February 3, 2004
When compiling a list of the most influential living banjo players, acoustic music godfather Earl Scruggs would top the list. Younger banjo enthusiasts likely would mention melodic banjo jazzmaster Bela Fleck.
Both banjo geniuses would put Bobby Thompson high on that list. But the man who virtually invented the ''melodic'' playing style adopted by Fleck is largely forgotten, due to illness and his own self-deprecating demeanor. Pickers and grinners from throughout the bluegrass community are coming together Thursday in Gallatin to help Thompson with medical bills as well as to remind the public of his importance.
''It's awfully nice of them,'' says Thompson of the 11th annual McReynolds Memorial Bluegrass Music Spectacular.
He'll be there. But only to listen from his wheelchair. ''I haven't been able to play the banjo in 15 years,'' he says. ''My hands won't let me . . . I miss it, but I'm used to it now.'' Multiple sclerosis forced him into retirement near Franklin.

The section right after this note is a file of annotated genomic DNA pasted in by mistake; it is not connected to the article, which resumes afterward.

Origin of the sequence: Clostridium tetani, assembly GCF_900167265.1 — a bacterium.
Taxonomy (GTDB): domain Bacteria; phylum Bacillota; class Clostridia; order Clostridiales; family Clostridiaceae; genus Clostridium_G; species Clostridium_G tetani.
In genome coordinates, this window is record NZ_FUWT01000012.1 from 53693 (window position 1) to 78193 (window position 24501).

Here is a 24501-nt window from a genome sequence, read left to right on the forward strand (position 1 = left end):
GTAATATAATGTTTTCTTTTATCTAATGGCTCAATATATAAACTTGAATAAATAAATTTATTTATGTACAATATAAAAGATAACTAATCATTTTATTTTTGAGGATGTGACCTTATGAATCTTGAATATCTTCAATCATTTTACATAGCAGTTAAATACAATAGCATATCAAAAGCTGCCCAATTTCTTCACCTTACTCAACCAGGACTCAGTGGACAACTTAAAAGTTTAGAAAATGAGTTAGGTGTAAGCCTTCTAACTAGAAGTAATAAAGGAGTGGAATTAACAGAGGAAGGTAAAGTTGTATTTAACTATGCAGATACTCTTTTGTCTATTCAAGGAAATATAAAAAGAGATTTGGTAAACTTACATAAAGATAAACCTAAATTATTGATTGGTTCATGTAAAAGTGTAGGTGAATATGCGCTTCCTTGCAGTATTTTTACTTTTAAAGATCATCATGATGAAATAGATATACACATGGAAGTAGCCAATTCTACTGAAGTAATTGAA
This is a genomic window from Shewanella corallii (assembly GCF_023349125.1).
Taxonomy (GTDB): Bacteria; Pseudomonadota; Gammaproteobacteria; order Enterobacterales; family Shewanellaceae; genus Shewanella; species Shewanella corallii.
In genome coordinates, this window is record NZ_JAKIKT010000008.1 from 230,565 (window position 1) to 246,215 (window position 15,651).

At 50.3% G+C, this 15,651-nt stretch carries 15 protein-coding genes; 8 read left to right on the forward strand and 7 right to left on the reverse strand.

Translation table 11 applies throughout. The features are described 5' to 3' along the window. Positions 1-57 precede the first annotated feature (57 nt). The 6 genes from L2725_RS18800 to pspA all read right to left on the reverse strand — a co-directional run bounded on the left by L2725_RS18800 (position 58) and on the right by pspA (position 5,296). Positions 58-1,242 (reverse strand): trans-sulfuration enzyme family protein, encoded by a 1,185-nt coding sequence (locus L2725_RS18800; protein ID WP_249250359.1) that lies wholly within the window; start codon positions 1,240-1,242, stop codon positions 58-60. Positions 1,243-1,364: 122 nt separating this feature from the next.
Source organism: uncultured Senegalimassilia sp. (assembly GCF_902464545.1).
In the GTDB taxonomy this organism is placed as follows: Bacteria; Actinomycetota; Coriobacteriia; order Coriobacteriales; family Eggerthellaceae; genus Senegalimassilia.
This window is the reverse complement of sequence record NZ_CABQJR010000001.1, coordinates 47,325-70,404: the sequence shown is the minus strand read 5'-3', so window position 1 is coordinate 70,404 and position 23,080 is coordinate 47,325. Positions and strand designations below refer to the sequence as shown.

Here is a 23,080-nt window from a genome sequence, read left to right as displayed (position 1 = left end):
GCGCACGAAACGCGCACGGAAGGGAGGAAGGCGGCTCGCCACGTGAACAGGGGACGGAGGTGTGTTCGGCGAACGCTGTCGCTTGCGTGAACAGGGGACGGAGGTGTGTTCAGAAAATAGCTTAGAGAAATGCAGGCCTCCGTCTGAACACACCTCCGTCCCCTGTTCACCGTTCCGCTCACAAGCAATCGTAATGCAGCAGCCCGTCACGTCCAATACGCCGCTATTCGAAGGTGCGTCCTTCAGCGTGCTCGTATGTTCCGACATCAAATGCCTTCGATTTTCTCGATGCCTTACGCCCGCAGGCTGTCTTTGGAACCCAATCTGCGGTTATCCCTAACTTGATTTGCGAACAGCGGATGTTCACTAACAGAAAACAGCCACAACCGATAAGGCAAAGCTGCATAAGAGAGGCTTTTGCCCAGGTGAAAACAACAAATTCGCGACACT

Choosing Thompson as beneficiary of Thursday's event wasn't a stretch for Jesse McReynolds. With his late brother Jim — Grand Ole Opry legends Jim & Jesse — McReynolds began having this annual benefit to help with the medical bills of his son, Keith, who died in 2000 from M.S.
Scruggs will be in Los Angeles for Grammy-related activities, but he has plenty of good things to say about his old friend.
''I think he has done a lot for the banjo. He was the first one to play that (melodic) style of banjo that I ever heard. And there has never been anyone to top him.''
Thompson's banjo style was incorporated into the Hee Haw theme and show as well as into groundbreaking group Area Code 615's music. As a session ace, Thompson played with such diverse artists as Elvis, The Monkees, Neil Young, Perry Como, Johnny Cash and Bill Monroe.
Fleck, who chased Thompson's melodic style into its jazziest grooves, wouldn't miss Thursday's gathering.
''Bobby sort of set the stage for modern banjo in a lot of ways. He is one of two people (along with Bill Keith) credited with inventing the melodic style.
''. . . He made a huge contribution to the moving forward of the banjo as a musical instrument.''
Thompson developed the style that gives banjo the fluidity of piano or fiddle while a young man in Spartanburg, S.C.
He brought that style with him when he joined Jim & Jesse's outfit
in the early 1960s, and McReynolds recalls Thompson's banjo dancing nicely
with Vassar Clements' dancing fiddle.
Copyright © 2004, The Tennessean